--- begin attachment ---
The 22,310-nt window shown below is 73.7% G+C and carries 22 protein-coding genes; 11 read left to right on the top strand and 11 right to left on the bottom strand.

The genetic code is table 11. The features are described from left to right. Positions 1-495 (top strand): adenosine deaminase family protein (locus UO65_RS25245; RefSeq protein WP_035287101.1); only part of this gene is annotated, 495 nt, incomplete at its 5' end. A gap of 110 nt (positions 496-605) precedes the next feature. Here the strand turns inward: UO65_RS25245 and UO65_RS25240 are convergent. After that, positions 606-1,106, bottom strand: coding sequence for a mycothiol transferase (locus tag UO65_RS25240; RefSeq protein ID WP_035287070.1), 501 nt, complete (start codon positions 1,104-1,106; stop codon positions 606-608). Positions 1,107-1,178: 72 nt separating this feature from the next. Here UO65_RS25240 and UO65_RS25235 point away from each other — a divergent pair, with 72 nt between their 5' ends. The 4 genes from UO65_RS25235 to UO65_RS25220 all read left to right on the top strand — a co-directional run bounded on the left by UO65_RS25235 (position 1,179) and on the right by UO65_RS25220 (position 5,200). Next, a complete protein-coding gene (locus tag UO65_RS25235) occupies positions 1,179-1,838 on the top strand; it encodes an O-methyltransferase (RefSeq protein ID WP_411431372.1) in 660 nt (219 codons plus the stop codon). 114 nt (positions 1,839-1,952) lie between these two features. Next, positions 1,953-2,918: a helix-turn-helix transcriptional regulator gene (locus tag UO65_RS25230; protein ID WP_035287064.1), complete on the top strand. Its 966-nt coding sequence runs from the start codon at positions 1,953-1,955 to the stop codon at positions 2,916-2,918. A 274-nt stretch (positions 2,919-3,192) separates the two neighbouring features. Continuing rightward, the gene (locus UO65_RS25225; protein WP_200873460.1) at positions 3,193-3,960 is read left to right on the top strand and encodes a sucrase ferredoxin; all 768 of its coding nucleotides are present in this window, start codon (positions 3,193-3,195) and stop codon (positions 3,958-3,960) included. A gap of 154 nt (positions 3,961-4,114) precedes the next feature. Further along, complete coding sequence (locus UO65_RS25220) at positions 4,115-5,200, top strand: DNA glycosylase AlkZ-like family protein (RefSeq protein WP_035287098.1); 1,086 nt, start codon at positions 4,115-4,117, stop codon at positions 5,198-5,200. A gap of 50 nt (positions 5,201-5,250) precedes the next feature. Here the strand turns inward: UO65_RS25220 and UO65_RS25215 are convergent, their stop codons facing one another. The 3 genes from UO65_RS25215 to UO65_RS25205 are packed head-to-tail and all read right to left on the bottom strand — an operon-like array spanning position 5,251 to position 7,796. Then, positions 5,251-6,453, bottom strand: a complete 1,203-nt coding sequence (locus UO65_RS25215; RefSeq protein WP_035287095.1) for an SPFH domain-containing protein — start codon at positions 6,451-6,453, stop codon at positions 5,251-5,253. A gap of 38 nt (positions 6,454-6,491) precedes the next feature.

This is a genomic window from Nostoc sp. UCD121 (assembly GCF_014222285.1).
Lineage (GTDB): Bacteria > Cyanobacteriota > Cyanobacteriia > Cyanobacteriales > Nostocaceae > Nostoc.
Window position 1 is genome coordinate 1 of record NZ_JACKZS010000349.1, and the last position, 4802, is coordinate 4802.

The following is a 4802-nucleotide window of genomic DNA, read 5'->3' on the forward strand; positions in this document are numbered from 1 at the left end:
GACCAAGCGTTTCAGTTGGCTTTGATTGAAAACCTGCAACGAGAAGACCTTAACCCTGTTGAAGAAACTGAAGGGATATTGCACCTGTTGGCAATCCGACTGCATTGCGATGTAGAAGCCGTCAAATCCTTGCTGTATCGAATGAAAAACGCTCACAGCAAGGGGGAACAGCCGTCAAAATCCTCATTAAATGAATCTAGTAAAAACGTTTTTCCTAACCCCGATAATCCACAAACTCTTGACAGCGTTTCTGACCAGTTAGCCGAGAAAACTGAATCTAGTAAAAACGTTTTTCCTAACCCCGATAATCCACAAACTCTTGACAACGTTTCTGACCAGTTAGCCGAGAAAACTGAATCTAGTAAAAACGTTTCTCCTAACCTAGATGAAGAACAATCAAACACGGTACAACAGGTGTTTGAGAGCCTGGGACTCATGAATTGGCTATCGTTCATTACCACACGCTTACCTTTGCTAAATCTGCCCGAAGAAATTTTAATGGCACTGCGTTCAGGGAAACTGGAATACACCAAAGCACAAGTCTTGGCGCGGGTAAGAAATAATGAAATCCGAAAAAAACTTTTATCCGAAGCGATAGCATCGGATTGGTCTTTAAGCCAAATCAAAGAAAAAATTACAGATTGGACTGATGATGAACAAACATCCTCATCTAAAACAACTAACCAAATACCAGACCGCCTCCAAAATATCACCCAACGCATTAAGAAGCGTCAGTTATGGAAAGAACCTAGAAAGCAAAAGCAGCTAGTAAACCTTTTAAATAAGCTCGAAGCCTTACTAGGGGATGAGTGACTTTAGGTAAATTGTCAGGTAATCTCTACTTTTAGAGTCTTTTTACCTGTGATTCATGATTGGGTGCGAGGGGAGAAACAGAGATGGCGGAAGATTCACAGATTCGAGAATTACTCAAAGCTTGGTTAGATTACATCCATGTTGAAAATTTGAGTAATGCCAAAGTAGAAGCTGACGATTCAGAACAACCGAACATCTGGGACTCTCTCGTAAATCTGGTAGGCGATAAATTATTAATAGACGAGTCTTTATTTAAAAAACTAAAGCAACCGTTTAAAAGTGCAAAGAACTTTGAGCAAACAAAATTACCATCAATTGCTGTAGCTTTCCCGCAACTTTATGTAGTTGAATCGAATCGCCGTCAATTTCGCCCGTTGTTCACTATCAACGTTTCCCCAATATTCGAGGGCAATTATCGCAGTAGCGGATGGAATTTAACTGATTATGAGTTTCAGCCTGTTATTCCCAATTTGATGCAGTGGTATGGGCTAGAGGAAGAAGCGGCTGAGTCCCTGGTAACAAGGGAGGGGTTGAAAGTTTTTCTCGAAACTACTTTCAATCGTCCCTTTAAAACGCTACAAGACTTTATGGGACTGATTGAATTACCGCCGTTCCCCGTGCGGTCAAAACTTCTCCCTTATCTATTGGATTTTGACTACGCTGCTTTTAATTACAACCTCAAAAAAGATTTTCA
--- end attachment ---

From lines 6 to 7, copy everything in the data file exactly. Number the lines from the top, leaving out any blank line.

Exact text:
The following is a 4802-nucleotide window of genomic DNA, read 5'->3' on the forward strand; positions in this document are numbered from 1 at the left end:
GACCAAGCGTTTCAGTTGGCTTTGATTGAAAACCTGCAACGAGAAGACCTTAACCCTGTTGAAGAAACTGAAGGGATATTGCACCTGTTGGCAATCCGACTGCATTGCGATGTAGAAGCCGTCAAATCCTTGCTGTATCGAATGAAAAACGCTCACAGCAAGGGGGAACAGCCGTCAAAATCCTCATTAAATGAATCTAGTAAAAACGTTTTTCCTAACCCCGATAATCCACAAACTCTTGACAGCGTTTCTGACCAGTTAGCCGAGAAAACTGAATCTAGTAAAAACGTTTTTCCTAACCCCGATAATCCACAAACTCTTGACAACGTTTCTGACCAGTTAGCCGAGAAAACTGAATCTAGTAAAAACGTTTCTCCTAACCTAGATGAAGAACAATCAAACACGGTACAACAGGTGTTTGAGAGCCTGGGACTCATGAATTGGCTATCGTTCATTACCACACGCTTACCTTTGCTAAATCTGCCCGAAGAAATTTTAATGGCACTGCGTTCAGGGAAACTGGAATACACCAAAGCACAAGTCTTGGCGCGGGTAAGAAATAATGAAATCCGAAAAAAACTTTTATCCGAAGCGATAGCATCGGATTGGTCTTTAAGCCAAATCAAAGAAAAAATTACAGATTGGACTGATGATGAACAAACATCCTCATCTAAAACAACTAACCAAATACCAGACCGCCTCCAAAATATCACCCAACGCATTAAGAAGCGTCAGTTATGGAAAGAACCTAGAAAGCAAAAGCAGCTAGTAAACCTTTTAAATAAGCTCGAAGCCTTACTAGGGGATGAGTGACTTTAGGTAAATTGTCAGGTAATCTCTACTTTTAGAGTCTTTTTACCTGTGATTCATGATTGGGTGCGAGGGGAGAAACAGAGATGGCGGAAGATTCACAGATTCGAGAATTACTCAAAGCTTGGTTAGATTACATCCATGTTGAAAATTTGAGTAATGCCAAAGTAGAAGCTGACGATTCAGAACAACCGAACATCTGGGACTCTCTCGTAAATCTGGTAGGCGATAAATTATTAATAGACGAGTCTTTATTTAAAAAACTAAAGCAACCGTTTAAAAGTGCAAAGAACTTTGAGCAAACAAAATTACCATCAATTGCTGTAGCTTTCCCGCAACTTTATGTAGTTGAATCGAATCGCCGTCAATTTCGCCCGTTGTTCACTATCAACGTTTCCCCAATATTCGAGGGCAATTATCGCAGTAGCGGATGGAATTTAACTGATTATGAGTTTCAGCCTGTTATTCCCAATTTGATGCAGTGGTATGGGCTAGAGGAAGAAGCGGCTGAGTCCCTGGTAACAAGGGAGGGGTTGAAAGTTTTTCTCGAAACTACTTTCAATCGTCCCTTTAAAACGCTACAAGACTTTATGGGACTGATTGAATTACCGCCGTTCCCCGTGCGGTCAAAACTTCTCCCTTATCTATTGGATTTTGACTACGCTGCTTTTAATTACAACCTCAAAAAAGATTTTCA